Want to participate in a short research study? Help shape the future of investing tools and you could win a $250 gift card!
Investors looking for stocks with high market liquidity and little debt on the balance sheet should consider Christian Dior SE (EPA:CDI). With a market valuation of €83b, CDI is a safe haven in times of market uncertainty due to its strong balance sheet. These firms won’t be left high and dry if liquidity dries up, and they will be relatively unaffected by rises in interest rates. Today I will analyse the latest financial data for CDI to determine is solvency and liquidity and whether the stock is a sound investment.
CDI’s Debt (And Cash Flows)
CDI has sustained its debt level by about €12b over the last 12 months which accounts for long term debt. At this constant level of debt, CDI's cash and short-term investments stands at €11b to keep the business going. Additionally, CDI has generated cash from operations of €8.4b during the same period of time, leading to an operating cash to total debt ratio of 71%, indicating that CDI’s operating cash is sufficient to cover its debt.
Can CDI meet its short-term obligations with the cash in hand?
At the current liabilities level of €17b, the company has maintained a safe level of current assets to meet its obligations, with the current ratio last standing at 1.7x. The current ratio is calculated by dividing current assets by current liabilities. For Luxury companies, this ratio is within a sensible range as there's enough of a cash buffer without holding too much capital in low return investments.
Is CDI’s debt level acceptable?
With a debt-to-equity ratio of 33%, CDI's debt level may be seen as prudent. CDI is not taking on too much debt commitment, which can be restrictive and risky for equity-holders. We can test if CDI’s debt levels are sustainable by measuring interest payments against earnings of a company. A company generating earnings before interest and tax (EBIT) at least three times its net interest payments is considered financially sound. In CDI's case, the ratio of 86.66x suggests that interest is comfortably covered. High interest coverage is seen as a responsible and safe practice, which highlights why most investors believe large-caps such as CDI is a safe investment.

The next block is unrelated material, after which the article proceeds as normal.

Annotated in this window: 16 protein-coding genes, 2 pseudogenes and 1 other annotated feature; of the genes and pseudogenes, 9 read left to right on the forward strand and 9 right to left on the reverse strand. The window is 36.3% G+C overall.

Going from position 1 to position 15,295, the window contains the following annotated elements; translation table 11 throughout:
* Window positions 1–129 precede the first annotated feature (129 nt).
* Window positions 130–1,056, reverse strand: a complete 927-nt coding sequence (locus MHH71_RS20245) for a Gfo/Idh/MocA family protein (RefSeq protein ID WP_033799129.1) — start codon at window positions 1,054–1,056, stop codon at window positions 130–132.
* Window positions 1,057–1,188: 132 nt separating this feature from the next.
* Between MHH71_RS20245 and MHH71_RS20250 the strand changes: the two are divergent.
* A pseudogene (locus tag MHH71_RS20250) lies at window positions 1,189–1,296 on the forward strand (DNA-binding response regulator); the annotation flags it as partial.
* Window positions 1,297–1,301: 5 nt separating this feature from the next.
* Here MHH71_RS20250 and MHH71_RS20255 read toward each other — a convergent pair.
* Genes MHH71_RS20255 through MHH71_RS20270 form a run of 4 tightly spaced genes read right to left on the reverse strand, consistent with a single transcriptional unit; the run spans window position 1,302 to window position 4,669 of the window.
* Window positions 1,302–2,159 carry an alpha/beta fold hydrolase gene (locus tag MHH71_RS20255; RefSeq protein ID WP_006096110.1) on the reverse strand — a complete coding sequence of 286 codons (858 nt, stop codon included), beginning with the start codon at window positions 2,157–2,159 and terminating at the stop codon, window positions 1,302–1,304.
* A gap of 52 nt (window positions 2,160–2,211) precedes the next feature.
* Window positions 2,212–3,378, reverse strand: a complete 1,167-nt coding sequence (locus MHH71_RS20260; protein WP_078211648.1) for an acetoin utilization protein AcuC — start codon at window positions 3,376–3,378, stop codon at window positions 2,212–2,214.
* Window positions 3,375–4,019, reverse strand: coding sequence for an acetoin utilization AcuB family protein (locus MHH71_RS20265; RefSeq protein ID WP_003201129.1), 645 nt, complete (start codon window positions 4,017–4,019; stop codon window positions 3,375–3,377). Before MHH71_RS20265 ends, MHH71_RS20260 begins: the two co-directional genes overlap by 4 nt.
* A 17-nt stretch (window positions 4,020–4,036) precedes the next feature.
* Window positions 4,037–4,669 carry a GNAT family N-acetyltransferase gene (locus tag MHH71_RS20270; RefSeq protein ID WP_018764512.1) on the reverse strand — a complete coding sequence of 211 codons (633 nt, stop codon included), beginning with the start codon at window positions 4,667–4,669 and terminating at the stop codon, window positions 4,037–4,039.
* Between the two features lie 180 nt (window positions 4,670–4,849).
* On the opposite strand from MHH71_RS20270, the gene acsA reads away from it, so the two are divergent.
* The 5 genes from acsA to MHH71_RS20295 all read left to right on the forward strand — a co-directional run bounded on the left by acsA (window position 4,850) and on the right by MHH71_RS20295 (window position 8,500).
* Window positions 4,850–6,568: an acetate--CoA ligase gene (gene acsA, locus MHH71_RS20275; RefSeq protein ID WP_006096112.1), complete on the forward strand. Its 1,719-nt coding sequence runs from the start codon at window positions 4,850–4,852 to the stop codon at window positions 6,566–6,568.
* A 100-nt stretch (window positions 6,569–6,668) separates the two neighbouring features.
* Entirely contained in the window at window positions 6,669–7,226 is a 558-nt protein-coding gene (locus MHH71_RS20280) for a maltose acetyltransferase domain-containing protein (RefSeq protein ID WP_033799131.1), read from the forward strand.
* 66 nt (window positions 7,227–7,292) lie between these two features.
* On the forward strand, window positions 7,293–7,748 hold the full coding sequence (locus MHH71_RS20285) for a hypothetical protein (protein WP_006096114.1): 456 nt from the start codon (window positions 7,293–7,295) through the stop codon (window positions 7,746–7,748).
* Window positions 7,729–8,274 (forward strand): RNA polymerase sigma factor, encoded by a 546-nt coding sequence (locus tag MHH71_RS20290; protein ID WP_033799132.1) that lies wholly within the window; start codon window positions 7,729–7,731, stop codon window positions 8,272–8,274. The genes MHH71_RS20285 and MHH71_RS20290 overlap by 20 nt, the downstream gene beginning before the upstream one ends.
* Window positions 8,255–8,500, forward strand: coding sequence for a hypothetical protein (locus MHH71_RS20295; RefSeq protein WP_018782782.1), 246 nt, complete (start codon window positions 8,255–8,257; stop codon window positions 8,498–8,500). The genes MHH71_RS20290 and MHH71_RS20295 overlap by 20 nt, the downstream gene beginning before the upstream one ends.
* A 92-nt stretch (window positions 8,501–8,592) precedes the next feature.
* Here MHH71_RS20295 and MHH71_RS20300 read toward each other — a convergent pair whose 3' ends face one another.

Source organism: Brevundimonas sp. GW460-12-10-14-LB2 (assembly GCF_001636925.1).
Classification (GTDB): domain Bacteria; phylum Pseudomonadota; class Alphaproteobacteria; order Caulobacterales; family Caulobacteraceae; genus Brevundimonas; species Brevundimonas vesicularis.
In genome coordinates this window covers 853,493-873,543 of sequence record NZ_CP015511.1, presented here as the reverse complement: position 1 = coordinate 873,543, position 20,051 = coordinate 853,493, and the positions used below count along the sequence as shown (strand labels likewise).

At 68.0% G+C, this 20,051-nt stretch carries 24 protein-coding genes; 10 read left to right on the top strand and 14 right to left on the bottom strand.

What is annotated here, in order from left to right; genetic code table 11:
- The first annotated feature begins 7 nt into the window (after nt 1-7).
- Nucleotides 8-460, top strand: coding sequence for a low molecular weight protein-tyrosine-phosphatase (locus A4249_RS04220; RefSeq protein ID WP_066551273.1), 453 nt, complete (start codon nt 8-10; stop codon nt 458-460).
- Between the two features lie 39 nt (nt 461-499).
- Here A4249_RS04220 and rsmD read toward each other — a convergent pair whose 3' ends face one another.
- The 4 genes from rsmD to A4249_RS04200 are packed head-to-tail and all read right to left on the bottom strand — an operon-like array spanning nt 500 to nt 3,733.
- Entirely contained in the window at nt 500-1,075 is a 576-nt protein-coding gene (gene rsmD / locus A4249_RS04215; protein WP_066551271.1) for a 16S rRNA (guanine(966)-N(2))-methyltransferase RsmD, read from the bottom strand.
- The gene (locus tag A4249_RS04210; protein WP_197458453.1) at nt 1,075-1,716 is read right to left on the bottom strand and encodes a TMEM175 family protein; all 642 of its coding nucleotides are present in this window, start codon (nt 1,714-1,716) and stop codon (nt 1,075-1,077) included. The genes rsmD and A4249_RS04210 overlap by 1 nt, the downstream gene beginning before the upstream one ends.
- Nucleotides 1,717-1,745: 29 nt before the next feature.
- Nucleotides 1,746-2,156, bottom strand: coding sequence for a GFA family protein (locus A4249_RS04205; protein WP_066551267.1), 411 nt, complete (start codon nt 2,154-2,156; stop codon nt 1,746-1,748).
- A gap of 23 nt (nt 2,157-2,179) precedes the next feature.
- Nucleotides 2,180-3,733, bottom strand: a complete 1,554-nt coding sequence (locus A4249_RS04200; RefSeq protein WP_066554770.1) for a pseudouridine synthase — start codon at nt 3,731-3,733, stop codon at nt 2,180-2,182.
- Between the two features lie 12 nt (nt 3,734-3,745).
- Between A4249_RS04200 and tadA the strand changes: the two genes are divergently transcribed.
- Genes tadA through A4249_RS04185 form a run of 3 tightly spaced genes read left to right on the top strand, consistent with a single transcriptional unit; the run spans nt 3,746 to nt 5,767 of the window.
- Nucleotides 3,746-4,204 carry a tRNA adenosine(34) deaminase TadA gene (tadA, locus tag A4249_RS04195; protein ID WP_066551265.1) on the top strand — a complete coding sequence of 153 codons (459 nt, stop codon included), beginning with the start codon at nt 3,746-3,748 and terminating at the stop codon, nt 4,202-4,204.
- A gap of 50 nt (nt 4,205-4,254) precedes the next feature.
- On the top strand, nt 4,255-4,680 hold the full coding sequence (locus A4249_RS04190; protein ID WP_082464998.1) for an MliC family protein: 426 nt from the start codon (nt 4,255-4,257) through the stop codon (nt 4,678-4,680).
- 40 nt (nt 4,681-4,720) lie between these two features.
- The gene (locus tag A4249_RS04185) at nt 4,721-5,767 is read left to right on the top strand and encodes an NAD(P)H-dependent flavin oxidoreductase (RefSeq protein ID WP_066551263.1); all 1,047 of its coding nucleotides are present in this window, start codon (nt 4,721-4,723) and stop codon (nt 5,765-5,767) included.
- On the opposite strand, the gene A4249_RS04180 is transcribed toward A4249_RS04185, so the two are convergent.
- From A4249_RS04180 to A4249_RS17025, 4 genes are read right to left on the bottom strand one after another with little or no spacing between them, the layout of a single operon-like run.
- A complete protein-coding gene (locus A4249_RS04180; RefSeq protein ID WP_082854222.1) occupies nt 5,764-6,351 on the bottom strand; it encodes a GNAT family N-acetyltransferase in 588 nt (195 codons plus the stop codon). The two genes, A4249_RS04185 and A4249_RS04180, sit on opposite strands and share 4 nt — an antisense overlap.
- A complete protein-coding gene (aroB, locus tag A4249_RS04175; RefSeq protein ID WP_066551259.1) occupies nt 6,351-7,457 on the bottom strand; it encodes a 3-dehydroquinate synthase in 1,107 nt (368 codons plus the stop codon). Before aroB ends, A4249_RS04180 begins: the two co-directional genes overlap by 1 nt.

CDI’s debt level is appropriate for a company its size, and it is also able to generate sufficient cash flow coverage, meaning it has been able to put its debt in good use. Furthermore, the company exhibits an ability to meet its near-term obligations, which isn't a big surprise for a large-cap. Keep in mind I haven't considered other factors such as how CDI has been performing in the past. You should continue to research Christian Dior to get a better picture of the stock by looking at:
- Future Outlook: What are well-informed industry analysts predicting for CDI’s future growth? Take a look at our free research report of analyst consensus for CDI’s outlook.
- Valuation: What is CDI worth today? Is the stock undervalued, even when its growth outlook is factored into its intrinsic value? The intrinsic value infographic in our free research report helps visualize whether CDI is currently mispriced by the market.
- Other High-Performing Stocks: Are there other stocks that provide better prospects with proven track records? Explore our free list of these great stocks here.
We aim to bring you long-term focused research analysis driven by fundamental data. Note that our analysis may not factor in the latest price-sensitive company announcements or qualitative material.
If you spot an error that warrants correction, please contact the editor at email@example.com. This article by Simply Wall St is general in nature. It does not constitute a recommendation to buy or sell any stock, and does not take account of your objectives, or your financial situation. Simply Wall St has no position in the stocks mentioned. Thank you for reading.